(I loathe the term “social capital” myself, but I included it here because that’s the way the co-productionists talk, and since for now I’m primarily describing the concept, I’ll sometimes use their terminology. But it’s really just a capitalist-centric term for democracy, civil society, community, and the work to create, build, and enhance these.)
Through the deployment of these values in the form of C-P, people working for themselves will attain civic self-respect, political self-confidence, and better outcomes. (I add that one of these better outcomes will be to use this newfound self-confidence toward a more intrepid and assertive pro-democracy politics.)
To his credit, Cahn was aware from the start of the danger of co-optation. He identified several specific dangers. Citizen action often subordinates itself to professional advice, letting itself be manipulated or diverted to ineffectuality. Volunteers and civic groups often crave recognition and approbation from the system and end up corrupted by the hankering after it. (This is Kent Whealy’s explanation for the sordid power plays among the leadership of the Seed Savers Exchange, culminating in its disturbing and destructive collaboration with Svalbard.) Bottom-up participants often let their participation be organized and structured by professionals. They often crave merely “a seat at the table” of power. They end up relegated to trivia, misdirected into nonsense. An obvious example is much of what passes for “student government”. Much of these phenomena also goes into the Warren cult, and the fetish of “better elites” in general. Needless to say, many among the professional class and NGO Leadership consciously and malevolently seek to bring about and exploit these phenomena.
This danger is grave enough that some of Cahn’s associates thought C-P was inherently co-optation waiting to happen. He realized that the only possible way to prevent this was to overtly dedicate C-P to the cause of seeking social justice and instilling a sense of vigilance in all participants, to beware of anything which sought alleged expediency to the detriment of what’s morally and democratically right. Such amorality will never lead to morality, and it’s never even expedient, except for those who want to hijack our best impulses. Such criminals need to be identified and shunned.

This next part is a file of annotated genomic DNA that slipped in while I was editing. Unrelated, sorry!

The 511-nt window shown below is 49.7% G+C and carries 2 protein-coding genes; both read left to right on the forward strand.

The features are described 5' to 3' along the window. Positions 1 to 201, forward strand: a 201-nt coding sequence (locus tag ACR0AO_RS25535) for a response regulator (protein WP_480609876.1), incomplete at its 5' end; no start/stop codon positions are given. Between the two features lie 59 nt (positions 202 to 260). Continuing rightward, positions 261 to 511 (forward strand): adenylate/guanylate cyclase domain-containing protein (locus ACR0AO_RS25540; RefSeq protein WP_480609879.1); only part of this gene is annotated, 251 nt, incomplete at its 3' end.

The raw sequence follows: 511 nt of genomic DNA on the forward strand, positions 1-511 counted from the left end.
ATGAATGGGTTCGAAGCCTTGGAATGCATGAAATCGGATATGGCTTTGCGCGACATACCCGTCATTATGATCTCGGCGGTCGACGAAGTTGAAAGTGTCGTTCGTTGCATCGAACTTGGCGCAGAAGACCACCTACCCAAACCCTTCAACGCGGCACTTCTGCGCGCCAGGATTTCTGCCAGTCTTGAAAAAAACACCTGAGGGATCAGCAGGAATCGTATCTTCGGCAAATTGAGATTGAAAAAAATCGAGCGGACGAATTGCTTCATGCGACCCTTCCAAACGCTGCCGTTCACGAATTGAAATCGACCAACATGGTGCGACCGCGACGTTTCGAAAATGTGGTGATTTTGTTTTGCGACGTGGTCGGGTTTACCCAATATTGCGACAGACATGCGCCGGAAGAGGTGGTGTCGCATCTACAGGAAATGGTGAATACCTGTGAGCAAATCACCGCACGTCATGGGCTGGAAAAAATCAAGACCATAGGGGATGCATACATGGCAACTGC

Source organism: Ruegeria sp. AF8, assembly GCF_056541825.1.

C-P can’t be just about a bureaucratic inventory of assets (this bureaucraticism is the most common form of co-optation and incipient exploitation). It has to aggressively emphasize the practice of exchanges between people, and the principles of social justice. Always action and principle, never principle without action.
From here the four C-P values are transformed into imperatives. (Cahn phrases them as negative imperatives. I’ll add the affirmatives.)
1. Assets. “No more throw-away people.” No more tragic waste of human potential while so many needs go unmet. We must always strive to maximize participation, action, self-management; to do these on a democratic basis; to focus them on our civic and socioeconomic needs.
2. Redefine work. No more stealing labor from anyone. No more free rides on the core economy for “the market”. Those who work must hold and distribute 100% of the produce among themselves. He who does not work shall not eat.
3. Reciprocity. Stop creating dependencies and devaluing those you pretend to help while profiteering off them. (This applies to capitalism in general and to service professionals in particular.) Work and society must be based on constructive cooperation and ordered accordingly.
4. Democracy, civil society, community (“social capital”). No more economic and social strip-mining. Work and society must function for humanity, and for no other purpose. (I include things like being good stewards of the environment under humanism even though some might object, because in the end people will do what’s right only because it’s also right for people.)